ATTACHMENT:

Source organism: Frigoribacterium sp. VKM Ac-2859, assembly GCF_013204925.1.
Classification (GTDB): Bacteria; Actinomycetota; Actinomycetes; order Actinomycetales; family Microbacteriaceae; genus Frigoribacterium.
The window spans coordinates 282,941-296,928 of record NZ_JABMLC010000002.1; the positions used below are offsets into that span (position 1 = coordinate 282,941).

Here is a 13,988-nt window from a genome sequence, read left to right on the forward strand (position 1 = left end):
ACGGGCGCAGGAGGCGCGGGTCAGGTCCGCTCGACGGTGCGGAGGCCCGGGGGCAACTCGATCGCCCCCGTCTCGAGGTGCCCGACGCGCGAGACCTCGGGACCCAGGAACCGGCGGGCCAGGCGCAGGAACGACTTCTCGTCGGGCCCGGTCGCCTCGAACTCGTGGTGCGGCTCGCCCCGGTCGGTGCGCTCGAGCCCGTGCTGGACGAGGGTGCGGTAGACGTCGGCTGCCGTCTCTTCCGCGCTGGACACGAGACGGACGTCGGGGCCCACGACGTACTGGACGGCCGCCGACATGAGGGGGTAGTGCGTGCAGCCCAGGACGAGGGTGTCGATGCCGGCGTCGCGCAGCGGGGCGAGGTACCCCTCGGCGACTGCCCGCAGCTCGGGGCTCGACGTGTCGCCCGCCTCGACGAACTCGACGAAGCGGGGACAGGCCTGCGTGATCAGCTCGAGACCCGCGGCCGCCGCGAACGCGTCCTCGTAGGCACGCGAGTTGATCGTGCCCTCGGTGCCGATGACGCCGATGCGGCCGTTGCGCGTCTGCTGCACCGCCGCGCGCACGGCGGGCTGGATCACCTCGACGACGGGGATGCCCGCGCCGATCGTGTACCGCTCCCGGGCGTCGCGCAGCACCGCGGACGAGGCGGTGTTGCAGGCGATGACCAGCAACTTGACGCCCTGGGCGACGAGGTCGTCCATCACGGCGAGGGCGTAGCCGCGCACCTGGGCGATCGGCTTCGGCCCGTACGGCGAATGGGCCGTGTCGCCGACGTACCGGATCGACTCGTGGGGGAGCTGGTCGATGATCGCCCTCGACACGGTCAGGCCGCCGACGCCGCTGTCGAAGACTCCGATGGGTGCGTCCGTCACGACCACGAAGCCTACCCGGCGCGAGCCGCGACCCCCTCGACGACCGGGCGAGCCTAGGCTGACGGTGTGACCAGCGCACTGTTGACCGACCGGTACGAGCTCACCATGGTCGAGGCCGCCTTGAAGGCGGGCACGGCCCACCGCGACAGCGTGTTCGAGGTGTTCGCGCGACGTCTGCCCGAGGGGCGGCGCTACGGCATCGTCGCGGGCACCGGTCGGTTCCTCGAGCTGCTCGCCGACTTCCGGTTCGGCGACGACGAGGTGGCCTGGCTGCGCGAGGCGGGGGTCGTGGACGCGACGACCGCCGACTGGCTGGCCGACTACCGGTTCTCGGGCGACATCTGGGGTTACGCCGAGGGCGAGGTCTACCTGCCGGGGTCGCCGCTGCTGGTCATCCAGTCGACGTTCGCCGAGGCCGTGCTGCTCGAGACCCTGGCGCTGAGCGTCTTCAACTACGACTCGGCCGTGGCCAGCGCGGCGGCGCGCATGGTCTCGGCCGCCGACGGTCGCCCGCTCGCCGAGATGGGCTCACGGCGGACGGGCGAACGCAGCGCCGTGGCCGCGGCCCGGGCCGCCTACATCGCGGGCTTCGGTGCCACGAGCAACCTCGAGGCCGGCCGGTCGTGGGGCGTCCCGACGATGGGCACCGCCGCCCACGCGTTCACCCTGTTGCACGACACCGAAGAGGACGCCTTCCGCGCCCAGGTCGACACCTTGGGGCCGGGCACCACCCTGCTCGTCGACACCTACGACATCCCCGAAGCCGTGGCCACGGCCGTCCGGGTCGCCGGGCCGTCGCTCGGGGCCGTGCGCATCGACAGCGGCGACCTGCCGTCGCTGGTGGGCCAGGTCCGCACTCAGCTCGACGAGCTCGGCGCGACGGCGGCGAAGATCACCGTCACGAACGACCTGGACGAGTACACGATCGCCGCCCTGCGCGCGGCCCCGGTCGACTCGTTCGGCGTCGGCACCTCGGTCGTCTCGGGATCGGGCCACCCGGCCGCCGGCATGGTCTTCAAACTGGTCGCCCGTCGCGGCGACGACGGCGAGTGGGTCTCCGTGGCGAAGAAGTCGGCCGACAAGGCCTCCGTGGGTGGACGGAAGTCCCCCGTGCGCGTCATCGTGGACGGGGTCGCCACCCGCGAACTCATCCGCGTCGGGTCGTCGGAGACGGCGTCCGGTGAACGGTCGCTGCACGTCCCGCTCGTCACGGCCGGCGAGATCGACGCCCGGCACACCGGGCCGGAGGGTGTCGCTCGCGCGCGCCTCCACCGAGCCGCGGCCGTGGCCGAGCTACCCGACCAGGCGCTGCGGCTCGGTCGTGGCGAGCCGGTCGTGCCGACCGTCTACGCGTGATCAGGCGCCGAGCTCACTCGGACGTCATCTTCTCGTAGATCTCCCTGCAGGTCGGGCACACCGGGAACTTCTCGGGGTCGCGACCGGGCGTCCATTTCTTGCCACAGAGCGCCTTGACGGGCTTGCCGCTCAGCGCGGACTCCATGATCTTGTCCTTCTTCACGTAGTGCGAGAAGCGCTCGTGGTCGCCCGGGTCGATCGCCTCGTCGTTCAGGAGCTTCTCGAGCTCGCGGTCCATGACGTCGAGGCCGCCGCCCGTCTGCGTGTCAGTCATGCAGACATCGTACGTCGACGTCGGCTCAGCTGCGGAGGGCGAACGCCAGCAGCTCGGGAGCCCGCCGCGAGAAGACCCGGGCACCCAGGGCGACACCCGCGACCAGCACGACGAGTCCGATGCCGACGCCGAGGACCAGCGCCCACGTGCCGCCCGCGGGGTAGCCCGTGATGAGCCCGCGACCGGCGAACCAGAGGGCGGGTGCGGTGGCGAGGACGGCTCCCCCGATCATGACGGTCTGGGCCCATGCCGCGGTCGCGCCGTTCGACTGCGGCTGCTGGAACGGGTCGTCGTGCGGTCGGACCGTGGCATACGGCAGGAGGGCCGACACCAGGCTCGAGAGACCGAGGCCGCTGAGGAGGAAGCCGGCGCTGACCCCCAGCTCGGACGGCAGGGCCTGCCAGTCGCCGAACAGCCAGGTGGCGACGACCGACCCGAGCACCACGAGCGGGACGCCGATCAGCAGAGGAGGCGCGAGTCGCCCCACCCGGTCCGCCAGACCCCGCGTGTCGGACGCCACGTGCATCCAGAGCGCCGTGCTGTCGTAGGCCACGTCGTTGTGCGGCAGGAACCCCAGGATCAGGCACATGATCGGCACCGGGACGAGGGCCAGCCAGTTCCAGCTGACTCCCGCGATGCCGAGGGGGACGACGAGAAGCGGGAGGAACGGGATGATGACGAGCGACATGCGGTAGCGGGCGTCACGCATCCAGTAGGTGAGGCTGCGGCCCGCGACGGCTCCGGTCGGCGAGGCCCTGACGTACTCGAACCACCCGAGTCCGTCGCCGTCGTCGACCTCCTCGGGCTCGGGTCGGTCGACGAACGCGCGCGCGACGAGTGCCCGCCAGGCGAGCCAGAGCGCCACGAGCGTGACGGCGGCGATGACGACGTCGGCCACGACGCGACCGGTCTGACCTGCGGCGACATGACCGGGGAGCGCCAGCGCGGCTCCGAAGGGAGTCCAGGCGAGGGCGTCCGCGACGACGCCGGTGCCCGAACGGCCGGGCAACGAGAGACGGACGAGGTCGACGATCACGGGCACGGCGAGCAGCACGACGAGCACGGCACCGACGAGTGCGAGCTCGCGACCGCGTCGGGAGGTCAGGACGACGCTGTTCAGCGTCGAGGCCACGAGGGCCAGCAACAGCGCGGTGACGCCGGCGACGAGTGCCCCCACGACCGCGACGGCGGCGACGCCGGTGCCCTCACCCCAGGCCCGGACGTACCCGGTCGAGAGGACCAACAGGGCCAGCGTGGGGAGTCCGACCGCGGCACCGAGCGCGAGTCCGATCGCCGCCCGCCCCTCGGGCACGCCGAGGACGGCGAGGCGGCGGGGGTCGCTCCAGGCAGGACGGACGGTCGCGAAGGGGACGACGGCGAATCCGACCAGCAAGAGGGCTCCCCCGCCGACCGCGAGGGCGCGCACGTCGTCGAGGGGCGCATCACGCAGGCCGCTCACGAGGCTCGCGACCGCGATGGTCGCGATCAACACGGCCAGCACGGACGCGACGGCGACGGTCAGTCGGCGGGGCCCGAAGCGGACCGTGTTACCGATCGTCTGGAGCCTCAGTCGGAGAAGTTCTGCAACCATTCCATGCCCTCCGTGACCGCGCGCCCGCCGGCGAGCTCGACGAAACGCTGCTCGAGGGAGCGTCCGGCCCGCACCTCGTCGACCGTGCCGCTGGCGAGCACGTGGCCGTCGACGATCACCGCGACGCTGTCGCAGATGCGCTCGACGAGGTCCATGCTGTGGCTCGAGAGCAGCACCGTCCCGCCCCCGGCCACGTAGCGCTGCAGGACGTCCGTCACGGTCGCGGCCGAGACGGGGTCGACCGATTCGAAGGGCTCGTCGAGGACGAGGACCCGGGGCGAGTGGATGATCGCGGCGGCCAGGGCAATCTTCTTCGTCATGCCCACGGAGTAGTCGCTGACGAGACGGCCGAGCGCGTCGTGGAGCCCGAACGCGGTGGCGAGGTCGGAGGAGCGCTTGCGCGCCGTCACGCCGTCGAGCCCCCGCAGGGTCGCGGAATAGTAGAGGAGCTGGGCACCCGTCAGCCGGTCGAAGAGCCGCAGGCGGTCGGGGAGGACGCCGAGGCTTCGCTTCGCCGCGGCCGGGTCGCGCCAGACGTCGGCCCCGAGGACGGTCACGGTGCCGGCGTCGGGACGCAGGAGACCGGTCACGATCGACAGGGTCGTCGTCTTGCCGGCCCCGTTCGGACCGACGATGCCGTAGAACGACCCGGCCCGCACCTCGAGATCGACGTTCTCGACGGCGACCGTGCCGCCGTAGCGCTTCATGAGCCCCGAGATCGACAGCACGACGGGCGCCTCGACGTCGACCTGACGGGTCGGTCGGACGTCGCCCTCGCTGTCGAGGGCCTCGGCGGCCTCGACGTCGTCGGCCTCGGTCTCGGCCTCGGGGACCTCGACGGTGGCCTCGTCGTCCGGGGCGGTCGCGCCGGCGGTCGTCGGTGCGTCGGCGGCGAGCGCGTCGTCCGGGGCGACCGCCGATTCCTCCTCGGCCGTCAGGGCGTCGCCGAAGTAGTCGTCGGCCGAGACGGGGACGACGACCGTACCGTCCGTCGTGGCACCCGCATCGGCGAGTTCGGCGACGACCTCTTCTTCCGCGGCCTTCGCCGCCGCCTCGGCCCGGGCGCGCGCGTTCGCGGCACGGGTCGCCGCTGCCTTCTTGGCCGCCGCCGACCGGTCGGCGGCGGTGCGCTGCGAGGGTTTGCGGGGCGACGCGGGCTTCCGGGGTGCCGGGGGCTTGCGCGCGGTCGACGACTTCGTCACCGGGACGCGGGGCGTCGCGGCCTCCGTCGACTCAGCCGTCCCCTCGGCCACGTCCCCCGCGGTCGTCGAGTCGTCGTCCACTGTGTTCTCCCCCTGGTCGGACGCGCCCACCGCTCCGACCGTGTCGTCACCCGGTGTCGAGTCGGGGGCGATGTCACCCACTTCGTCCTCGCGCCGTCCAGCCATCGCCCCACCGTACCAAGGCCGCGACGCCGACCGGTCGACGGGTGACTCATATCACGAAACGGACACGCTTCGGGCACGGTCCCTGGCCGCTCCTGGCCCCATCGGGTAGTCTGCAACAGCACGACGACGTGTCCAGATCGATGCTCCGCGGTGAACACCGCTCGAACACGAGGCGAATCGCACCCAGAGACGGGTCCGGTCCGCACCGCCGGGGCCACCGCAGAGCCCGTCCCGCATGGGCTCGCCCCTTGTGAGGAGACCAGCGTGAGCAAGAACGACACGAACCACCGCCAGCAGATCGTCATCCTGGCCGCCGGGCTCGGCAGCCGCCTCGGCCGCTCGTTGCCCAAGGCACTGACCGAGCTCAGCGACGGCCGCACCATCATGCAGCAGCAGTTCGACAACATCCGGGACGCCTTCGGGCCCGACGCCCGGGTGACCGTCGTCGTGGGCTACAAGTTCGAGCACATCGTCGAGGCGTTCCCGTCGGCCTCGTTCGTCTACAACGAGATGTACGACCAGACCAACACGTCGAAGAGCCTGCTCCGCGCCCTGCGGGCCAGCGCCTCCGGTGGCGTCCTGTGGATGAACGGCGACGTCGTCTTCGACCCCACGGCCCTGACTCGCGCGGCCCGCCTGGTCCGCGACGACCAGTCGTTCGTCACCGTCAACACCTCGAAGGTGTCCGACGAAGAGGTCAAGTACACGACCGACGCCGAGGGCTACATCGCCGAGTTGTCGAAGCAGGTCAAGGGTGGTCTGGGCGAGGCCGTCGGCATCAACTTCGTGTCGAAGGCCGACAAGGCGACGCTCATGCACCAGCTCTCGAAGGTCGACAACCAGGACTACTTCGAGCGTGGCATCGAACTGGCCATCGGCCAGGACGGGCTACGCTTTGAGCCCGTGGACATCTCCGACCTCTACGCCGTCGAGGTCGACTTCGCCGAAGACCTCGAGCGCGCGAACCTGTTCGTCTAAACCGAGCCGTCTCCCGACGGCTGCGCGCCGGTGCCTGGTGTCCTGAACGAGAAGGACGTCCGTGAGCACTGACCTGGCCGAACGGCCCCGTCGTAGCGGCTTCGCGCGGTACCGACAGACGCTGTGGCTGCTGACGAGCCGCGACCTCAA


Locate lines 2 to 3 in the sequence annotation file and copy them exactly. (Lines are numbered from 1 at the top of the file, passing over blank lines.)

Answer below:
Classification (GTDB): Bacteria; Actinomycetota; Actinomycetes; order Actinomycetales; family Microbacteriaceae; genus Frigoribacterium.
The window spans coordinates 282,941-296,928 of record NZ_JABMLC010000002.1; the positions used below are offsets into that span (position 1 = coordinate 282,941).